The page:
19th Mar 2018

MEPs say Turkish president undermines democracy

MEPs have accused Turkish politicians of undermining the rule of law by stripping the immunity of 138 MPs who are under investigation, in a move that could result in prosecution for parliamentarians critical of president Recep Tayyip Erdogan.

In their first debate on the issue on Wednesday (8 June), MEPs from all political groups criticised the Turkish authorities and accused Erdogan of trying to "silence the opposition and grab more powers".

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During the debate, with the EU neighbourhood commissioner Johannes Hahn, they called on Turkey to respect the rule of law and freedom of expression and to protect minority rights.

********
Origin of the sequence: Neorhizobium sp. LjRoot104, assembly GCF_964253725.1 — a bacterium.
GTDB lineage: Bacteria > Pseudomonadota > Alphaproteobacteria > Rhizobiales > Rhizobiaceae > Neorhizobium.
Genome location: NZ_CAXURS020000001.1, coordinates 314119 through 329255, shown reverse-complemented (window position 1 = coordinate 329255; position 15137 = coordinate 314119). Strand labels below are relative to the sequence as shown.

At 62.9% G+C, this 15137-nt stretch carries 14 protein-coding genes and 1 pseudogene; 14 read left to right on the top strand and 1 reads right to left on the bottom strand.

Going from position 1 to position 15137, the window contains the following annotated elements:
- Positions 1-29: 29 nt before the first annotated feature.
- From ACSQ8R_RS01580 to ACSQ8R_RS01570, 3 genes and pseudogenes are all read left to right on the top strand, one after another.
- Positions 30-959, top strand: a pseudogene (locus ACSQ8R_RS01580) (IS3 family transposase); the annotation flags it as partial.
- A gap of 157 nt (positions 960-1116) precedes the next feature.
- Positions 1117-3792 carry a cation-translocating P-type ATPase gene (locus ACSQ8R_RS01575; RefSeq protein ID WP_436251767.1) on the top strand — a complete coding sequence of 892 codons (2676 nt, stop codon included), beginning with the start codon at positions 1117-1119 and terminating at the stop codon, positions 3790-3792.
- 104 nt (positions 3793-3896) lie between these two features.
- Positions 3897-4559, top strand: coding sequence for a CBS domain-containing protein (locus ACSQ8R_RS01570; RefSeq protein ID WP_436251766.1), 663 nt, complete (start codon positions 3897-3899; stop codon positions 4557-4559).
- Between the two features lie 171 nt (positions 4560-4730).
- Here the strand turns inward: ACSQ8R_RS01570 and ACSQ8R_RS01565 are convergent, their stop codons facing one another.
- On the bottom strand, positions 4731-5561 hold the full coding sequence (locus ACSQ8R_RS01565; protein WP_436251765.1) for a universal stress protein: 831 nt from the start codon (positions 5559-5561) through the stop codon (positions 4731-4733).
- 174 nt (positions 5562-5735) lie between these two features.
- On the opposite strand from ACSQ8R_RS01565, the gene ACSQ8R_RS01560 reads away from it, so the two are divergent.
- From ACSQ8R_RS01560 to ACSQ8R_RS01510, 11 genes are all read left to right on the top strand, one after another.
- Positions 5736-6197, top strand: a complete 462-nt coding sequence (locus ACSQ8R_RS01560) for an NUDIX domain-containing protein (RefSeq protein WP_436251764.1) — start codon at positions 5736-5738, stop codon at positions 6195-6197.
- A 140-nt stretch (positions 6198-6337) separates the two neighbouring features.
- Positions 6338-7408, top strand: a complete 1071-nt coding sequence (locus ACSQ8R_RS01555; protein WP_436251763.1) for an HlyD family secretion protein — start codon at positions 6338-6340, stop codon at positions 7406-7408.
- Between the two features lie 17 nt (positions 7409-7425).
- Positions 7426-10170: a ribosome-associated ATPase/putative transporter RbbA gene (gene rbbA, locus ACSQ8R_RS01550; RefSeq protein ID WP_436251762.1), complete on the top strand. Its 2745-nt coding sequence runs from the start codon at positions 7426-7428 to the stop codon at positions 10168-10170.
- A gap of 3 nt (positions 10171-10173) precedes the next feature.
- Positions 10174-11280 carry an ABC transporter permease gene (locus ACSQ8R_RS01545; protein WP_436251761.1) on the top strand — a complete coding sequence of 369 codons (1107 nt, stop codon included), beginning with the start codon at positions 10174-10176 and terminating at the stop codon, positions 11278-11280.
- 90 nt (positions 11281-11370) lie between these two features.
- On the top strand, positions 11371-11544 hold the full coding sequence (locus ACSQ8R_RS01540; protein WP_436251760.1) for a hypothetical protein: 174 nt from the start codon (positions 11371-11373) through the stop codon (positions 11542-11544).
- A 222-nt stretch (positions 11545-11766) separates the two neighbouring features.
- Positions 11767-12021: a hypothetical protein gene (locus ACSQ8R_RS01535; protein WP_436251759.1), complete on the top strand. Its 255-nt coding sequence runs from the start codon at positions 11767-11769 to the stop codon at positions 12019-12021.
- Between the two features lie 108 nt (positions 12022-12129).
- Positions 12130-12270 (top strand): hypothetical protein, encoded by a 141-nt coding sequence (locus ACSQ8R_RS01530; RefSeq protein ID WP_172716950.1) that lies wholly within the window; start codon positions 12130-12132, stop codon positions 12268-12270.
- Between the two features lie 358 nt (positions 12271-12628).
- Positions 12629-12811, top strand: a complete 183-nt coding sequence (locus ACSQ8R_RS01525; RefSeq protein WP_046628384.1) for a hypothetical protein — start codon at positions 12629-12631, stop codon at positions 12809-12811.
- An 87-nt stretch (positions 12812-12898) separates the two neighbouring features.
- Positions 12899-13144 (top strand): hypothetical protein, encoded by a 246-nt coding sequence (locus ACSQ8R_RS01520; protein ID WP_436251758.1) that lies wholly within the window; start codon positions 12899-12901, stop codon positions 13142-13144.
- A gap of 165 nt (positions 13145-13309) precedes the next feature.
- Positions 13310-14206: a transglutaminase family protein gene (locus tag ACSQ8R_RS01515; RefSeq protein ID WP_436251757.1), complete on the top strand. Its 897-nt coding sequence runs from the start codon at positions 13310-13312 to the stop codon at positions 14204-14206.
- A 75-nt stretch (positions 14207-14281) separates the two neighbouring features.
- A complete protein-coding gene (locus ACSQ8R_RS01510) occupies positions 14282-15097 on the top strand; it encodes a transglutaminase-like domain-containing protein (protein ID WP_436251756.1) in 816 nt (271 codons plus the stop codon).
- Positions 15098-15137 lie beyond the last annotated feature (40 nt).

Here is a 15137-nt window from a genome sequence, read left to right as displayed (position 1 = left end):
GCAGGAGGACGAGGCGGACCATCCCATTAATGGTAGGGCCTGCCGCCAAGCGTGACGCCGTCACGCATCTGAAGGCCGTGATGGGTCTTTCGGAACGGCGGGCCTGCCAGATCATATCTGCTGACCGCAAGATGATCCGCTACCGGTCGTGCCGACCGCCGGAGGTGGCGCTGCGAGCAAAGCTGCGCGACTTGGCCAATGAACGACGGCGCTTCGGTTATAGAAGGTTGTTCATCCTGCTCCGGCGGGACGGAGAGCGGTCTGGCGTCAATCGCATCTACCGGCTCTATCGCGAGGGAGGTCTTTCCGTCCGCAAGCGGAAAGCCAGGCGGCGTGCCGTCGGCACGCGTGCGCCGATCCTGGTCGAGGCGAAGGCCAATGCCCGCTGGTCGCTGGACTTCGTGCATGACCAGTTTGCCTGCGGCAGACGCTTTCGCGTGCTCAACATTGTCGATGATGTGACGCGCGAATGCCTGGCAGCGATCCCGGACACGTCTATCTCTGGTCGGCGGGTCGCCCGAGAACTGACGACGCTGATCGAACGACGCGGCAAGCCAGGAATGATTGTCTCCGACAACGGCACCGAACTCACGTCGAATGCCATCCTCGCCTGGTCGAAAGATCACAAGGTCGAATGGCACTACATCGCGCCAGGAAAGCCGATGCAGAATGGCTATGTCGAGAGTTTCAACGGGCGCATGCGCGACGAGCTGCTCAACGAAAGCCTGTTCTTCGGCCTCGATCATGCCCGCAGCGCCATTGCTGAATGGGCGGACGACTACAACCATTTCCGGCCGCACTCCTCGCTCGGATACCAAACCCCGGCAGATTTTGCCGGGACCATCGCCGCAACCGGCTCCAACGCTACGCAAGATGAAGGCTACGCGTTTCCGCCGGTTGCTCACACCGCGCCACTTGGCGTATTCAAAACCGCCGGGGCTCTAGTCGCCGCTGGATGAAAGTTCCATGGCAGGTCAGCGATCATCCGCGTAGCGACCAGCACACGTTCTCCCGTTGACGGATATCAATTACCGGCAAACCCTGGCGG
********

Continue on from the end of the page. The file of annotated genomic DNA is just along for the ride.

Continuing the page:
Centre-right MEP Renate Sommer said Turkey was now becoming a "presidential dictatorship". Gabi Zimmer, leader of the leftist GUE group, said she was "flabbergasted that it is possible in Europe to create such a climate of fear and intimidation".

The immunity of the MPs was lifted on 20 May through a reform of the constitution adopted by a parliament dominated by Erdogan's supporters. As a consequence, 138 MPs including 50 deputies from the pro-Kurdish HDP party could be prosecuted for criticising Erdogan or charged with supporting terrorism.

Erdogan signed the bill into law on Wednesday.

On 20 May, the president of the European Parliament, Martin Schulz, said the vote was "a blow to Turkish democracy and political freedom". He added that "the gulf with European norms and values is widening".

Speaking to MEPs on Wednesday, commissioner Hahn said lifting immunity should be "based on transparent criteria, not political considerations".

He said that the rule of law was the basis of Turkey's political and economic progress and asked Erdogan to show whether he was "serious or not" in wanting to bring his country closer to Europe.

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